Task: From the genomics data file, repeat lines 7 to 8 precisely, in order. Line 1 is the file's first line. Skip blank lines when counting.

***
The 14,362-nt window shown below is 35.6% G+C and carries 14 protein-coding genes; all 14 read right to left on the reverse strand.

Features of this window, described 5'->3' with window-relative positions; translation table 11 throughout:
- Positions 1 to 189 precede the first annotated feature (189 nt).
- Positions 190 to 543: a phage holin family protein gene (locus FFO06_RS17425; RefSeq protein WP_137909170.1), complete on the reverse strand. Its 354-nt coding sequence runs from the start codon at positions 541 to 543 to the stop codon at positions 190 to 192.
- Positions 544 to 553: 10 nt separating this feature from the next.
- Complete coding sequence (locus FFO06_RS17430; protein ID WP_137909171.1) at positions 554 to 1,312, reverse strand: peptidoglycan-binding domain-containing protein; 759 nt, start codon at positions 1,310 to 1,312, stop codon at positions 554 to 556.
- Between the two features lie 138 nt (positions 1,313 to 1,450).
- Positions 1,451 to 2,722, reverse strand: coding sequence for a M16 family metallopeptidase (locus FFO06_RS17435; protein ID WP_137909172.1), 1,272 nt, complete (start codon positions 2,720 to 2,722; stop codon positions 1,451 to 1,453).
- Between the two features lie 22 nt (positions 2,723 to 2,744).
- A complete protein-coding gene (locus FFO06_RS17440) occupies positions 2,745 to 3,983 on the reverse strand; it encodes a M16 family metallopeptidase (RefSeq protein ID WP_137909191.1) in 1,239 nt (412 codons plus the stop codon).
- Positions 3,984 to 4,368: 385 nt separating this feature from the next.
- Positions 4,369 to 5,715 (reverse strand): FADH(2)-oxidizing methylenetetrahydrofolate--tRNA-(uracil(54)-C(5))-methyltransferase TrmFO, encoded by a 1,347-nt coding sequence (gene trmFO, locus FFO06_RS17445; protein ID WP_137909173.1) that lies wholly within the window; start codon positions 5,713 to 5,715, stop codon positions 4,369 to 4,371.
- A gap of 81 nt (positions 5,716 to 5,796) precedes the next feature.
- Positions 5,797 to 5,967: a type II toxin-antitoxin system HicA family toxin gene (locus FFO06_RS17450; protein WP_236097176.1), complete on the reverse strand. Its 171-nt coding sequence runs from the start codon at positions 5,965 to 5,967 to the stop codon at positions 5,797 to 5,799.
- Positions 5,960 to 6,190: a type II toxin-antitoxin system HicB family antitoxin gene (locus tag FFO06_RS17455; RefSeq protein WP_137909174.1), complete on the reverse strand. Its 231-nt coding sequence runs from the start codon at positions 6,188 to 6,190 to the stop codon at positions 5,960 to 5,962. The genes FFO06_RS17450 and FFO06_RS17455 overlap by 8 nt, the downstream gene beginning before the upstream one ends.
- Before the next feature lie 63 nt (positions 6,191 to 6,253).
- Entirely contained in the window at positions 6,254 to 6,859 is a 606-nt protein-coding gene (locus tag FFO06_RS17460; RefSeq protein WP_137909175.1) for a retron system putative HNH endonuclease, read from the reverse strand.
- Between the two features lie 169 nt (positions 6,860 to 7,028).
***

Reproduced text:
- Between the two features lie 138 nt (positions 1,313 to 1,450).
- Positions 1,451 to 2,722, reverse strand: coding sequence for a M16 family metallopeptidase (locus FFO06_RS17435; protein ID WP_137909172.1), 1,272 nt, complete (start codon positions 2,720 to 2,722; stop codon positions 1,451 to 1,453).